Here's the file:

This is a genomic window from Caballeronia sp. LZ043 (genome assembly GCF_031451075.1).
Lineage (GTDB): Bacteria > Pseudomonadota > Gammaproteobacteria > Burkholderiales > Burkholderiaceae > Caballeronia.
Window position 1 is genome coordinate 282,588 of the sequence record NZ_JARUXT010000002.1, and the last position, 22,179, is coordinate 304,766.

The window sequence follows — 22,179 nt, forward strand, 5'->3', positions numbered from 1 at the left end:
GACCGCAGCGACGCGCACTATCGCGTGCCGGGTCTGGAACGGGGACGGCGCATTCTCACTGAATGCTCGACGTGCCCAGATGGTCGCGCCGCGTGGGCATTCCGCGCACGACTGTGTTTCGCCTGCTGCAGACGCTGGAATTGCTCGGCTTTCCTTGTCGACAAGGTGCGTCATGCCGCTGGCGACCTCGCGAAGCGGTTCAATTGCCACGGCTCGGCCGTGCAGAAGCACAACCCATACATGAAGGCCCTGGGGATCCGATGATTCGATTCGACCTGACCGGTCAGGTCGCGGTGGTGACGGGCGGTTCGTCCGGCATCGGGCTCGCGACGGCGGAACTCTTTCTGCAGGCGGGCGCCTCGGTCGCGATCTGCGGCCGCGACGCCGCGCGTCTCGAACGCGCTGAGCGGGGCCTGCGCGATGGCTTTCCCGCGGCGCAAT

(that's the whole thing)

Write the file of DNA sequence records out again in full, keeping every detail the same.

This is a genomic window from Caballeronia sp. LZ043 (genome assembly GCF_031451075.1).
Lineage (GTDB): Bacteria > Pseudomonadota > Gammaproteobacteria > Burkholderiales > Burkholderiaceae > Caballeronia.
Window position 1 is genome coordinate 282,588 of the sequence record NZ_JARUXT010000002.1, and the last position, 22,179, is coordinate 304,766.

The window sequence follows — 22,179 nt, forward strand, 5'->3', positions numbered from 1 at the left end:
GACCGCAGCGACGCGCACTATCGCGTGCCGGGTCTGGAACGGGGACGGCGCATTCTCACTGAATGCTCGACGTGCCCAGATGGTCGCGCCGCGTGGGCATTCCGCGCACGACTGTGTTTCGCCTGCTGCAGACGCTGGAATTGCTCGGCTTTCCTTGTCGACAAGGTGCGTCATGCCGCTGGCGACCTCGCGAAGCGGTTCAATTGCCACGGCTCGGCCGTGCAGAAGCACAACCCATACATGAAGGCCCTGGGGATCCGATGATTCGATTCGACCTGACCGGTCAGGTCGCGGTGGTGACGGGCGGTTCGTCCGGCATCGGGCTCGCGACGGCGGAACTCTTTCTGCAGGCGGGCGCCTCGGTCGCGATCTGCGGCCGCGACGCCGCGCGTCTCGAACGCGCTGAGCGGGGCCTGCGCGATGGCTTTCCCGCGGCGCAAT